The first element of a Western strategy is to ensure that NATO’s capacity for deterrence across the spectrum of possible threats is fully functional. In recent weeks this has taken the form of additional troops, ships and aircraft being despatched urgently to reinforce the Baltic states and Poland or Romania along the Black Sea coast. Those sceptical about the future of the transatlantic security relationship have been confounded by the major role that the United States has played in this effort, sending elements of the 82nd Airborne Division to Poland and redeploying US Stryker brigades from Germany and Italy to the Baltic states and Romania. Although many other allies, such as the United Kingdom, Germany, France, Norway and Spain, have sent more forces, the US contribution still surpasses all the European efforts put together.

NATO has also mobilised its high-readiness Response Force (NRF), under French command, for the first time and has decided to establish four new multinational battalions in the Black Sea region, with France offering to lead the one in Romania. Most of the deployments are on a temporary basis but the receiving allies would understandably like them to stay longer and for NATO to commit to permanent stationed forces. This would oblige the alliance to break formally from the pledge it made to Moscow in 1997 not to station substantial combat forces or nuclear weapons or build military infrastructure on the territory of its new member states in eastern Europe. Yet this was a political undertaking rather than a treaty, and given Russia’s behaviour, there is no reason why NATO should not now abandon it.

NATO will need to revise its exercises to prepare and train for the new threat level

Yet, beyond showing the flag along its eastern flank, NATO faces some longer-term issues that will need to be clarified in its new Strategic Concept due to be adopted at its summit in Madrid in June. First is whether to abandon its current strategy of reinforcement and military mobility across Europe – the Enhanced Forward Presence in the NATO jargon – in favour of the deployment of heavy armoured brigades or even divisions in fixed positions close to borders. This will be expensive over the long run and will deprive allies of the flexibility they have enjoyed since the end of the Cold War to use their forces as and where they wish – from deployments in the Sahel or Afghanistan to fighting forest fires or building emergency hospitals for COVID-19 patients at home. The only exception is when they have put forces on rotation into the NATO high-readiness forces or the EU Battlegroups.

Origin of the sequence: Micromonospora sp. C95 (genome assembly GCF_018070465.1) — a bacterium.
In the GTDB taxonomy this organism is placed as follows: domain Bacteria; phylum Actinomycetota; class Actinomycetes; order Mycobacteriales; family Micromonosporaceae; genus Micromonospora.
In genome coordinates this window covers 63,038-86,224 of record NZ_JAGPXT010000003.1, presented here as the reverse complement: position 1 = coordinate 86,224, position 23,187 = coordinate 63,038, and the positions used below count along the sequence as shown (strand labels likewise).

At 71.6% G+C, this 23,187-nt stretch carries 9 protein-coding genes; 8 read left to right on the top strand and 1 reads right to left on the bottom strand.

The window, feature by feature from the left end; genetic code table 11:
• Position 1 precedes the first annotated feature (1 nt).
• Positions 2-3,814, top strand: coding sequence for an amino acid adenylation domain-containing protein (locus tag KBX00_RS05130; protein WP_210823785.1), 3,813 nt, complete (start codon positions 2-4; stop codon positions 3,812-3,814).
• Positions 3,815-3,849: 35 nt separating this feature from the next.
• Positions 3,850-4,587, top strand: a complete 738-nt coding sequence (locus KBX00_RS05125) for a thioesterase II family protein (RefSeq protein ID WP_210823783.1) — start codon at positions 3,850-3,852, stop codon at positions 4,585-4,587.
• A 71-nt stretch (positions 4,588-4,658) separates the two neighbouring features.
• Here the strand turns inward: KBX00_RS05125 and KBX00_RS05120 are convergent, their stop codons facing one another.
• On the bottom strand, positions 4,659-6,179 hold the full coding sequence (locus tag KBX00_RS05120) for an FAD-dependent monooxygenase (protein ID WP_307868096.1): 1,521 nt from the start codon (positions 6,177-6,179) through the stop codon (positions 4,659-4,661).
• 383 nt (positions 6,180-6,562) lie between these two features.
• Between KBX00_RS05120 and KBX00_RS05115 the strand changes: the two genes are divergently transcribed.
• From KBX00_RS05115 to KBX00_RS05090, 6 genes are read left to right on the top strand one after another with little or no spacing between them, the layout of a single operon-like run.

The decision of Germany to increase its defence spending to 2% of GDP and to devote €100bn to modernising the Bundeswehr makes it technically possible for NATO to move to a Cold War-style forward, armoured defence. Yet how quickly will Berlin raise its new divisions and how much of the conventional defence burden in NATO will Germany, traditionally a country averse to war fighting and of narrow military approaches to security, be willing to take on? Will this be the opportunity to create more integrated European units with neighbours like France, the Benelux, Poland and Italy, and even with the post-Brexit UK? London recently re-established a permanent army base at Sennelager in Germany and the Russian invasion of Ukraine has certainly forced ‘Global Britain’ to re-engage with continental Europe and its security and refugees much sooner than it expected.

The other issue for NATO is to work according to a single theatre-wide strategic plan managed by the Supreme Allied Commander Europe (SACEUR) and the NATO command structure. In reinforcing the alliance’s eastern flank, allies have sent forces to where they have liked and largely under national command. This would not be optimal in a real war situation. NATO will need to revise its exercises to prepare and train for the new threat level. It will need to ensure that its forward deployed forces are fully integrated with the local forces, police and border guards to anticipate and respond to any Russian hybrid war tactics. It will also need to step up its joint planning and interoperability with Sweden and Finland, whether these two Nordic neighbours decide to join NATO or not – a hypothesis that seems increasingly likely.

Yet one thing that NATO has done well in this crisis – in addition to the intense and full range of transatlantic consultations at multiple levels and in different formats – is its political messaging vis-à-vis Moscow. At a time when Russia has become more threatening and reckless, it is essential for NATO to be consistent and predictable. Re-affirming NATO’s core defensive purpose, refusal to put NATO forces in Ukraine or to fast-track Ukraine’s membership of the alliance may be frustrating for some who think that NATO can better deter Russia through a posture of ‘strategic ambiguity’. Yet this would only play into Putin’s playbook regarding an ‘aggressive NATO’ and give Putin the sense that he is being pushed into a corner. The calm and measured way in which NATO Secretary General Jens Stoltenberg has responded to Putin’s gesticulations regarding nuclear strikes underscores this strategy of de-escalation and of denying the Kremlin a pretext for even more risky behaviour.